In its most recent update, the World Bank officially upgraded the status of Indonesia from low- to upper-middle income country. While the upgrade offers a positive impact by building trust and attracting better investments, improving the quality of Indonesia’s human resources through skills development is a critical requirement.
This is in line with the ILO’s Centenary Declaration for the Future of Work in 2019, which calls on governments to create a set of measures addressing the challenges of unprecedented transformational change in the world of work, focusing on the human-centered economic agenda.
The declaration focuses on three areas of action, namely increasing investments in people’s capabilities, the institutions of work and decent and sustainable work. However, this will not be an easy job as the country is facing an unexpected economic downturn because of the COVID-19 outbreak.
In April, the International Monetary Fund (IMF) projected that the Indonesian economy would grow by a mere 0.5 percent in 2020, but this growth rate is only applicable if the pandemic passes and the economy goes back to normal in the second half of the year. Many analysts even foresaw a contraction.
Furthermore, the demographic dividend is seen as a “two-edged sword”. In one hand, having a larger productive population (ages 15 to 65) than a nonproductive one will help the country’s savings and productivity.
In contrary, failing to reap the benefits of the golden window opportunity of the demographic dividend will keep the country stuck in a middle-income trap”. Worse, increasing unemployment in the long term may lead to social tensions and unrest.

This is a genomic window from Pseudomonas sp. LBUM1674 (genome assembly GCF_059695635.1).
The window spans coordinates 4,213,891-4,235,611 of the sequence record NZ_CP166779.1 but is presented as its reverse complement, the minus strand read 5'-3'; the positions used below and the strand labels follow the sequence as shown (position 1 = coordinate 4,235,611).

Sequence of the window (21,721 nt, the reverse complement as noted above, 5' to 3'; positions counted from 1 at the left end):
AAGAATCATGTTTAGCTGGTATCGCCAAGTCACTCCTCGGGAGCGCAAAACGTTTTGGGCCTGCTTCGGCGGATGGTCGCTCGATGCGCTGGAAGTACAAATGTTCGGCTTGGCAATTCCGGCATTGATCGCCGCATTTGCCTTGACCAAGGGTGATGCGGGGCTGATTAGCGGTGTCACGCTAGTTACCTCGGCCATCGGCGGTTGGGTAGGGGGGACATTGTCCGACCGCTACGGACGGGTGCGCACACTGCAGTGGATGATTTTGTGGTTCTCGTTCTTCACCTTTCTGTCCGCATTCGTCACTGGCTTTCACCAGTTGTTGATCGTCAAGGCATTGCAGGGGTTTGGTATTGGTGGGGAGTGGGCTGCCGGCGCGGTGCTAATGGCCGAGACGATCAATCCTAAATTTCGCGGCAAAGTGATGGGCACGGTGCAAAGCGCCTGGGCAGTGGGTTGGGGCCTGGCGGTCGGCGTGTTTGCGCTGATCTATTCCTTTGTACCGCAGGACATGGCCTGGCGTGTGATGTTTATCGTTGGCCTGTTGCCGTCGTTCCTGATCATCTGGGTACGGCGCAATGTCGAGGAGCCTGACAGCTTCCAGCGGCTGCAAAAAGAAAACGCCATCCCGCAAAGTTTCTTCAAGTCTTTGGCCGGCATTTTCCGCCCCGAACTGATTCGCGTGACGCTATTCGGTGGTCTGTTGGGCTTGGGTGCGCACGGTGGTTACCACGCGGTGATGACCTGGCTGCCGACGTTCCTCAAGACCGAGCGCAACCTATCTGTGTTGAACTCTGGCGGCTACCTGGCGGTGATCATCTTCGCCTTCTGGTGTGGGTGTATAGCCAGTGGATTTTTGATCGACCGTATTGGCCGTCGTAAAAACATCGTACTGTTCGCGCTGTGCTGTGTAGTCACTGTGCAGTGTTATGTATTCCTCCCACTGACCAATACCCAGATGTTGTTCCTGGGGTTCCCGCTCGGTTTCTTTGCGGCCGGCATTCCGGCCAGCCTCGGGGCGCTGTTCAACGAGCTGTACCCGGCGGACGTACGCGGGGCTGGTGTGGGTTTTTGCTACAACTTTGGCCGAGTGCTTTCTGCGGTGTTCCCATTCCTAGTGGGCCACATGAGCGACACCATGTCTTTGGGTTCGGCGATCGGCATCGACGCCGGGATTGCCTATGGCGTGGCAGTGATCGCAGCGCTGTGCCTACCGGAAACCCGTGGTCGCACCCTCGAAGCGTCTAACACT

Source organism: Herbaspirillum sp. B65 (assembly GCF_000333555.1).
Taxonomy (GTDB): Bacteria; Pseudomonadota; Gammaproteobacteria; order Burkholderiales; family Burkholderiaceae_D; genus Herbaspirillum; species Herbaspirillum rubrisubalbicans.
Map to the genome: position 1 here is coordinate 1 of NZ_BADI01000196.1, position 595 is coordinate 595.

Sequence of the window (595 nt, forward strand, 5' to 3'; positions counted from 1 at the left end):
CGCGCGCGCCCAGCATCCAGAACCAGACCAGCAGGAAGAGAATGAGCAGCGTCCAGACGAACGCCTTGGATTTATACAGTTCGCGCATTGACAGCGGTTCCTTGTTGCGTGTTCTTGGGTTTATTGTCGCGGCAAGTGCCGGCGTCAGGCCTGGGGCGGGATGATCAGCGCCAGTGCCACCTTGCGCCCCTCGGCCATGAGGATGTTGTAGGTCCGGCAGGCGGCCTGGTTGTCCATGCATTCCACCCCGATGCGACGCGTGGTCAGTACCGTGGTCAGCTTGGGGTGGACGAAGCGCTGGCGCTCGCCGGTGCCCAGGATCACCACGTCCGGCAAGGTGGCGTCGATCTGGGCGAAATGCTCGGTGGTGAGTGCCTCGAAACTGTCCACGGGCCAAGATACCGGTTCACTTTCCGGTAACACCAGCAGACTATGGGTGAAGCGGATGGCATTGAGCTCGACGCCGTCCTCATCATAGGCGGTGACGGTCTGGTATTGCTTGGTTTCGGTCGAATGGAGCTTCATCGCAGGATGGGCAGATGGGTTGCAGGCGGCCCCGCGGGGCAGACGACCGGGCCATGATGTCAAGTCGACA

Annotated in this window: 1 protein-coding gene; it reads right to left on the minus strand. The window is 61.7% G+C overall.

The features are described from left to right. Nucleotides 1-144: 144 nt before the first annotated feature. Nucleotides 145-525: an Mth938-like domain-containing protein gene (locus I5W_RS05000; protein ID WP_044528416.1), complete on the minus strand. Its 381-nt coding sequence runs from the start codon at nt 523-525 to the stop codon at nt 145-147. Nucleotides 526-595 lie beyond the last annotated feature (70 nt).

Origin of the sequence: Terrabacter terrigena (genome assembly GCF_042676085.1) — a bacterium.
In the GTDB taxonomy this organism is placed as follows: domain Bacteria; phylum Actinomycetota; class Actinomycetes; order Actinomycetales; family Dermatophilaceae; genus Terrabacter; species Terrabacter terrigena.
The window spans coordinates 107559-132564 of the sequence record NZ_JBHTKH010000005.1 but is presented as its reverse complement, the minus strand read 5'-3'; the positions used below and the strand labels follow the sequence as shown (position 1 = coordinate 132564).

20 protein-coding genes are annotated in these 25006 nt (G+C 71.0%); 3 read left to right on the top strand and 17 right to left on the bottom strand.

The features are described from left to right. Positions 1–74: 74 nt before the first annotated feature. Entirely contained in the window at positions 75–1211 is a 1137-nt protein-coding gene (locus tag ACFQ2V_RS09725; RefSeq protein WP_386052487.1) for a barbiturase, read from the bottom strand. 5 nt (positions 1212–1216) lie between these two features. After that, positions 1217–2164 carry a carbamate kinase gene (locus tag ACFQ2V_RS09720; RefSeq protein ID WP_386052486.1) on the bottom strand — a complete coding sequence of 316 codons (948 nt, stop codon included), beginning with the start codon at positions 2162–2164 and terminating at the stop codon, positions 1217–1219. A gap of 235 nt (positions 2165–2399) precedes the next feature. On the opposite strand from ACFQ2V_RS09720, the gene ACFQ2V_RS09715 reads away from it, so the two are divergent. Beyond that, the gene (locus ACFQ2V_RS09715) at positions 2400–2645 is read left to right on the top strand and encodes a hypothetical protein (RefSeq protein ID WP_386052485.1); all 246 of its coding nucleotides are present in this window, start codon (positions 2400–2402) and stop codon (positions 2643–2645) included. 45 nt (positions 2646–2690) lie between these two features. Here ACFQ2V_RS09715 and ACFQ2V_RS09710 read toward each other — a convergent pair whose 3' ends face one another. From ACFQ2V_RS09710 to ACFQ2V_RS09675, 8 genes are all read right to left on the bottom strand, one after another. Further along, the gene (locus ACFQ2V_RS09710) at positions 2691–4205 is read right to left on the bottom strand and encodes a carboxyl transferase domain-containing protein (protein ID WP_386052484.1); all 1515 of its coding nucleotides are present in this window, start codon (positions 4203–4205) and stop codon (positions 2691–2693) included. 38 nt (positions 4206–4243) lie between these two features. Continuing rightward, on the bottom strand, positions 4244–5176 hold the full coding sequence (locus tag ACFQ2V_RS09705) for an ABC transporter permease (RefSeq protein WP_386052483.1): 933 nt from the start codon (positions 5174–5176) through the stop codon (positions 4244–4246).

Due to the outbreak, many businesses have laid off their employees. According to the Indonesian Chamber of Commerce and Industry (Kadin), 6 million workers have been dismissed. To address the issues, the government has corrected the market’s failure by allocating a stimulus package worth US$17.2 billion for the private sector.
The increasing number of new COVID-19 cases along with the relaxing of partial lockdowns has burdened the government’s efforts to tackle unemployment, particularly among the youth, of whom there are many.
Although the youth unemployment rate has declined in the past decade from 18.87 percent to 17.04 percent, the current figure is still higher than the global average of 13 percent.
It is imperative that the government address youth unemployment. Taking into account the increased unemployment rate of last year, which was 5.3 to 7.5 percent, the impact of the outbreak is a more pressing challenge for the labor market.
From the supply side, labor forces are mostly made up of low-educated and unskilled workers. Moreover, technical vocational education and training (TVET) requires more improvement in line with in industry demand.
From the demand side, a skills gap and mismatches exist as result of the industrial sectors’ lack of involvement in skills development and developing labor market information (LMI) capturing anticipated skills for the mid and long terms (between five and 10 years) that are needed by the industry in the future.
The Sector Skills Council (SSC), which focuses on the industry sector, is vital in developing competency standards for technical and vocational education and training (TVET) and addressing the skills gap and mismatches.